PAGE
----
Let’s talk about goal-setting. Everything starts with self-reflection and deep self-awareness: understanding your current state, where you want to go and what stands in between. Only when it is clear, you can proceed with setting goals and planning small actionable steps to achieve them. Planning is nothing without implementation: track your progress and establish motivation systems to simplify the process and eventually automate it by transforming it into a habit.
Take time to reflect on the big picture. What wakes you up and gives you energy in the morning? Have you found your Ikigai yet? Ikigai (pronounced “eye-ka-guy”) is, above all else, a lifestyle that strives to balance the spiritual with the practical. This balance is found at the intersection where your passions and talents converge with the things that the world needs and is willing to pay for.
The idea of your personal performance review should be to understand not only in which areas you perform well and in which – not, but WHY this is happening and WHAT are the ways to solve it. Try to take a broader look at the process itself also considering the goals you set, actions to be taken and metrics you track.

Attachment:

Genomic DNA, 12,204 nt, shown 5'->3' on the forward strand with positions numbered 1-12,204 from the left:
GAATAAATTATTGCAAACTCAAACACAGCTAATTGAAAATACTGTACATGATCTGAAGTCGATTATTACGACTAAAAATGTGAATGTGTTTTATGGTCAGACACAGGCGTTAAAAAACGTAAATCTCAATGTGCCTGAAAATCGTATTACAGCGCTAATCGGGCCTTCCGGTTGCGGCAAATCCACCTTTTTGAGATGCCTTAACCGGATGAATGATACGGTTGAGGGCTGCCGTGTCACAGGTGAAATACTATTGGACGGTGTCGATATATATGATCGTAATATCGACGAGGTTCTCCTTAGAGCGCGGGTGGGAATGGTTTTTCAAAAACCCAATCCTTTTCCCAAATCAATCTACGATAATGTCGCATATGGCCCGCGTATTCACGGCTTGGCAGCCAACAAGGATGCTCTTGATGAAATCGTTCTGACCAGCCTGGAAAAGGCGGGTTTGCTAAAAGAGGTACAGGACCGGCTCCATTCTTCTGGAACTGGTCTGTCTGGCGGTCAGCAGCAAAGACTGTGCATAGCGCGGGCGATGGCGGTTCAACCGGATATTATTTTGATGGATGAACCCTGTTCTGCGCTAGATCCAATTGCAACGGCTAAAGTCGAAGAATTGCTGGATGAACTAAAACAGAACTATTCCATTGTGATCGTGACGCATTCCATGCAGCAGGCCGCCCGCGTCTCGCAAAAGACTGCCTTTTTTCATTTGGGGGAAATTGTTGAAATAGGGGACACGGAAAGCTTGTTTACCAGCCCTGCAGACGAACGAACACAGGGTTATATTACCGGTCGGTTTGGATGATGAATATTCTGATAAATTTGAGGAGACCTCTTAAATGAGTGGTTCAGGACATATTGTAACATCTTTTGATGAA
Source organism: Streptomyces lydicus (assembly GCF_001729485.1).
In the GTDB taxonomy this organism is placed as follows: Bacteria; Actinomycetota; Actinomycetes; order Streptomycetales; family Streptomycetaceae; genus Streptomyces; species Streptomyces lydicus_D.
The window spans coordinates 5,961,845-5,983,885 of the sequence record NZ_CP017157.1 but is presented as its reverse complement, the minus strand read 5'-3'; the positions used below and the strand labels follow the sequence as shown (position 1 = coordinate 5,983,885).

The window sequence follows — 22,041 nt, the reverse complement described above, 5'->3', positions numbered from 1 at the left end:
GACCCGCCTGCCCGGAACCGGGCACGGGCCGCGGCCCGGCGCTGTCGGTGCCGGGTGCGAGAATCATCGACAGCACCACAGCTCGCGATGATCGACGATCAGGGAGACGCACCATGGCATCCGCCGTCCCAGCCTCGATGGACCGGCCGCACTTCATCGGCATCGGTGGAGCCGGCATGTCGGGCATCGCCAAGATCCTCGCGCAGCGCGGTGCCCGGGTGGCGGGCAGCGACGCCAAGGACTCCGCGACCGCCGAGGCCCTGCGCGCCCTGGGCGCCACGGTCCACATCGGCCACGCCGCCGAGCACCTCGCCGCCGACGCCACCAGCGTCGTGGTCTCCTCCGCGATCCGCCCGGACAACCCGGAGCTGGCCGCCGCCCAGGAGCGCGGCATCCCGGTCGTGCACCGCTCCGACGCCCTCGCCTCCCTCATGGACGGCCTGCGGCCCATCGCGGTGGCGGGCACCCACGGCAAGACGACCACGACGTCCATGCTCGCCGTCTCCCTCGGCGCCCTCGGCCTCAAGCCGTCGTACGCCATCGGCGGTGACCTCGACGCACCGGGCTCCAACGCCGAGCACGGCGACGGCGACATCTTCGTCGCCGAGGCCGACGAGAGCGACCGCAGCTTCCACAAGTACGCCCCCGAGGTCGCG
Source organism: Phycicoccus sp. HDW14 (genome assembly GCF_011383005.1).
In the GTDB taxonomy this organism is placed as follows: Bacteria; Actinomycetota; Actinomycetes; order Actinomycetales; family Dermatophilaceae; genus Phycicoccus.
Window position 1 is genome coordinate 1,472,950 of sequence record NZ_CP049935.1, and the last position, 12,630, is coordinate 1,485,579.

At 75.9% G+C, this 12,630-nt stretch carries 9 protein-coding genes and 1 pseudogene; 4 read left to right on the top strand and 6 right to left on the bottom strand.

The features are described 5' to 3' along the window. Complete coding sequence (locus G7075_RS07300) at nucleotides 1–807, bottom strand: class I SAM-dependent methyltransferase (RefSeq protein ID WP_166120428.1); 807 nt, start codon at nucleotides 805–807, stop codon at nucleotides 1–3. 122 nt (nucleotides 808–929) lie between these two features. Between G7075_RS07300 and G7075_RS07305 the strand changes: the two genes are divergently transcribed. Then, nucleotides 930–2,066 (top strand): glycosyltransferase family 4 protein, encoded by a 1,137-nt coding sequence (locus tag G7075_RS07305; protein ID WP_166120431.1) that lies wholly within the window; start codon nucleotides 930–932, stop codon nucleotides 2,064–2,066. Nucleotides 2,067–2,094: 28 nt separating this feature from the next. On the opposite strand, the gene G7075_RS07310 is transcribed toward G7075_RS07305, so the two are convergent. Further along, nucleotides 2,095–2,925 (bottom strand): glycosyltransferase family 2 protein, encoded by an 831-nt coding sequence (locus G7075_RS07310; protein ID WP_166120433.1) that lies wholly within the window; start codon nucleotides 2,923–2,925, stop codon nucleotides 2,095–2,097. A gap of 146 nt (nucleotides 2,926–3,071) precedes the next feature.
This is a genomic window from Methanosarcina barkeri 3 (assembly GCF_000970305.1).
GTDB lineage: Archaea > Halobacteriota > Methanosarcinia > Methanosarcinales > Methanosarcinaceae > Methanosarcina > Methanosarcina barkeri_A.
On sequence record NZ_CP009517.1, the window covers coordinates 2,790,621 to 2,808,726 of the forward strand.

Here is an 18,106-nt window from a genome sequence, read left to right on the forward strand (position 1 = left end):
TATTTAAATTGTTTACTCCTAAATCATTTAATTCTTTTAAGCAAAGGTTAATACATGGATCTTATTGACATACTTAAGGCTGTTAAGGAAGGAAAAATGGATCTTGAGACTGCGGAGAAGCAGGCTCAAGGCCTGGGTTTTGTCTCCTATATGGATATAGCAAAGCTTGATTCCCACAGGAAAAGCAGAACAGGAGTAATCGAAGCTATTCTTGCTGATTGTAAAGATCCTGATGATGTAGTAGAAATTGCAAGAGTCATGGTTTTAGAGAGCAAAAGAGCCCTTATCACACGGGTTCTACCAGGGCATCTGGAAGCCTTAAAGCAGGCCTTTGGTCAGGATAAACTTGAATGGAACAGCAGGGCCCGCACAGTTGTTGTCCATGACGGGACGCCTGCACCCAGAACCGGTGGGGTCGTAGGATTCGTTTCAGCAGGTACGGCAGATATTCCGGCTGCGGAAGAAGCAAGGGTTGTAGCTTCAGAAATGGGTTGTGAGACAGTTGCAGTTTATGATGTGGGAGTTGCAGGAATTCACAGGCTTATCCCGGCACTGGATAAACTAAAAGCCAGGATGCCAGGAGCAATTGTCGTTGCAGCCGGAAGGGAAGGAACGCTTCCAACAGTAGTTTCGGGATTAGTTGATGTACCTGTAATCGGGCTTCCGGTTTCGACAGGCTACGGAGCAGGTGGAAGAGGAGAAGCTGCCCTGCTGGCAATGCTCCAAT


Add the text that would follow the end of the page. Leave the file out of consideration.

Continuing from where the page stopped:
Gratitude is one of the strongest predictors of how happy people are, how easily they make friends and how good they are at dealing with hardship. Before starting with the goals assessments and goal setting, make sure to reflect a bit about gratitude: define top 5 or more people to whom you are thankful this year and let them know about it. Make this your regular ritual – it will give you energy and mental resilience.
According to Charles Duhigg – an author of a best–selling book called The Power of Habit, there is a simple 3–step pattern that every habit follows known as “3R’s of Habit Change”. 1) Reminder – an external cue that causes an overall spike in your brain activity (alarm ringing); 2) Routine – a certain activity you are performing when faced a particular cue (brushing your teeth); 3) Reward – a benefit that you receive after completing the routine (fresh teeth). Each element is equally important and should be addressed while forming a new habit
Habit Trackers are not new. However, the importance of keeping records of your goal and tracking the progress along is as high as ever. It keeps you accountable and makes your resolution fresh in your mind. The more often you do it – the better. Therefore, I would suggest daily or at least weekly goal tracking. Habit trackers, different apps or programs, notebook or excel file – it does not matter how you do it unless you get back to your resolutions on a constant basis and monitor where you perform well and where – not